The manufacturer states that use of silodosin is contraindicated in patients with severe hepatic impairment (Child-Pugh class C).(See Hepatic Impairment under Warnings/Precautions: Specific Populations, in Cautions.) No dosage adjustment is necessary in patients with mild or moderate hepatic impairment (Child-Pugh class A or B).
The manufacturer states that use of silodosin is contraindicated in patients with severe renal impairment (creatinine clearance less than 30 mL/minute). In patients with moderate renal impairment (creatinine clearance 30-50 mL/minute), the manufacturer recommends that the dosage be reduced to 4 mg once daily.(See Renal Impairment under Warnings/Precautions: Specific Populations, in Cautions.) No dosage adjustment is necessary in patients with mild renal impairment (creatinine clearance 50-80 mL/minute).
Severe hepatic impairment (Child-Pugh class C).
Severe renal impairment (creatinine clearance less than 30 mL/minute).
Concomitant use with potent inhibitors of cytochrome P-450 (CYP) isoenzyme 3A4 (e.g., clarithromycin, itraconazole, ketoconazole, ritonavir).(See Drug Interactions.)
Silodosin can cause orthostatic hypotension with or without symptoms (e.g., dizziness) during initiation of therapy. Like other α-adrenergic blocking agents, there is also potential for syncope to occur. During initiation of silodosin therapy, patients should exercise caution while driving, operating machinery, or performing hazardous tasks.(See Advice to Patients.)
Because manifestations of prostate cancer may mimic those of benign prostatic hyperplasia (BPH), the possibility of prostate cancer should be excluded prior to initiation of silodosin therapy.
Intraoperative Floppy Iris Syndrome
Intraoperative floppy iris syndrome (IFIS) has been observed during phacoemulsification cataract surgery in some patients currently receiving or previously treated with α1-adrenergic blocking agents. IFIS is a variant of small pupil syndrome and is characterized by the combination of a flaccid iris that billows in response to intraoperative irrigation currents, progressive intraoperative miosis despite preoperative dilation with mydriatics, and potential prolapse of the iris toward the phacoemulsification incisions. Male patients being considered for cataract surgery should be advised to inform their ophthalmologist of current or prior therapy with α1-adrenergic blockers, including silodosin. If a patient has received such agents, the ophthalmologist should consider use of corrective measures such as modification of the surgical technique through use of iris hooks or iris dilator rings or pharmacologic intervention with intracameral phenylephrine or preoperative administration of atropine. The benefit of discontinuing α1-blocker therapy prior to cataract surgery has not been established.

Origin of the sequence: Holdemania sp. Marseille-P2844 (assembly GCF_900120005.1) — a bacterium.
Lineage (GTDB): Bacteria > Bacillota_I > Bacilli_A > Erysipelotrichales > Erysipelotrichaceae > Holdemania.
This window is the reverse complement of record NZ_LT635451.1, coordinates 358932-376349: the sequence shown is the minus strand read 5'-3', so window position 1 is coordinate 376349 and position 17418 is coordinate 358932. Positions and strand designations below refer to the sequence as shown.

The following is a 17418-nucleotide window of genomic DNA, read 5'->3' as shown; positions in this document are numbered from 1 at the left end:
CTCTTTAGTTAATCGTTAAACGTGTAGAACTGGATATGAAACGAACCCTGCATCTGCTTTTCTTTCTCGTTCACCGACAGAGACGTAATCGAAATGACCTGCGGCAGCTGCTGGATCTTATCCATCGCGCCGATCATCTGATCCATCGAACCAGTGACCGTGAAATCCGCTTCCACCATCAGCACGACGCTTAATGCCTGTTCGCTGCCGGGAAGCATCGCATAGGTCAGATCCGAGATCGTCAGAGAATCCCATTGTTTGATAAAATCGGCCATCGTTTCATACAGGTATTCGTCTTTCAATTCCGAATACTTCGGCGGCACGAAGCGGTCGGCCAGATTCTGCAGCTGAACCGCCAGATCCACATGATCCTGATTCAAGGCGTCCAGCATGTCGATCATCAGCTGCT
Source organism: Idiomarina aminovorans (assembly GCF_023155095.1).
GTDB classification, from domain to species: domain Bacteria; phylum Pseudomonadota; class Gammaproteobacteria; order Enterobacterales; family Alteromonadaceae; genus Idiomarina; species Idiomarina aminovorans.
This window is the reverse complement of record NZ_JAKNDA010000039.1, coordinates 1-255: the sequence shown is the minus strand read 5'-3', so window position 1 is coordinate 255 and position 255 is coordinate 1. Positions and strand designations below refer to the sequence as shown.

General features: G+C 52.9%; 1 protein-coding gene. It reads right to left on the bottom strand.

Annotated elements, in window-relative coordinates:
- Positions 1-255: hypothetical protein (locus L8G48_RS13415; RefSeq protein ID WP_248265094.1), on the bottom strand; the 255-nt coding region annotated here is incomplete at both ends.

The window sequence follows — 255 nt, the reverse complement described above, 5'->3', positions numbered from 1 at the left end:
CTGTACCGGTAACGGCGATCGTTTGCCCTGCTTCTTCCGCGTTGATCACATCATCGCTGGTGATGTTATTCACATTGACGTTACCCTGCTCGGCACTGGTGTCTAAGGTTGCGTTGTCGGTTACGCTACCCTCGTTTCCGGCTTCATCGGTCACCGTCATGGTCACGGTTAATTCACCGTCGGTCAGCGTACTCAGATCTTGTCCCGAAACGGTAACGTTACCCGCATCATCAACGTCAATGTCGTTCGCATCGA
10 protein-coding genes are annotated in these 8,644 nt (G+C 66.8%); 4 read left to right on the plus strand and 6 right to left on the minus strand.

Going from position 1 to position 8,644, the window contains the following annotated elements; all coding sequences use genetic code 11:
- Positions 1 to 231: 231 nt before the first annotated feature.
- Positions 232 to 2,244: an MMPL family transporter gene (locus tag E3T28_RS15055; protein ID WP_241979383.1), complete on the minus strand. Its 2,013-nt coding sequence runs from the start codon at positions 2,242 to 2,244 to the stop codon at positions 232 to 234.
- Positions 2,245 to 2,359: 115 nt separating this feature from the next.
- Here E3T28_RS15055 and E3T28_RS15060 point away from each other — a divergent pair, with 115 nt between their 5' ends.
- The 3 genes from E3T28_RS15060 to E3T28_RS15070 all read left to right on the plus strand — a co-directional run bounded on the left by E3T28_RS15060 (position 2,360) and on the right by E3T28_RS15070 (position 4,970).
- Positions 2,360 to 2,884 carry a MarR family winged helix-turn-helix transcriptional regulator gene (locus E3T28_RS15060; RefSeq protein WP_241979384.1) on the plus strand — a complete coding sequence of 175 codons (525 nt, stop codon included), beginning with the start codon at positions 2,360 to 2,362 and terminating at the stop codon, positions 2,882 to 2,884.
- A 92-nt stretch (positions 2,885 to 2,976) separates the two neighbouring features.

Category B. Silodosin is not intended for use in women.
Silodosin is not intended for use in women.
Silodosin is not intended for use in pediatric patients.
In clinical studies with silodosin, a higher incidence of orthostatic hypotension was reported in geriatric patients 65 years of age and older relative to younger adults. No other substantial differences in safety and efficacy were observed between geriatric and younger adults.
Dosage adjustment is not required in patients with mild or moderate hepatic impairment. Silodosin has not been studied in patients with severe hepatic impairment. Therefore, use of the drug is contraindicated in patients with severe hepatic impairment.(See Cautions: Contraindications.)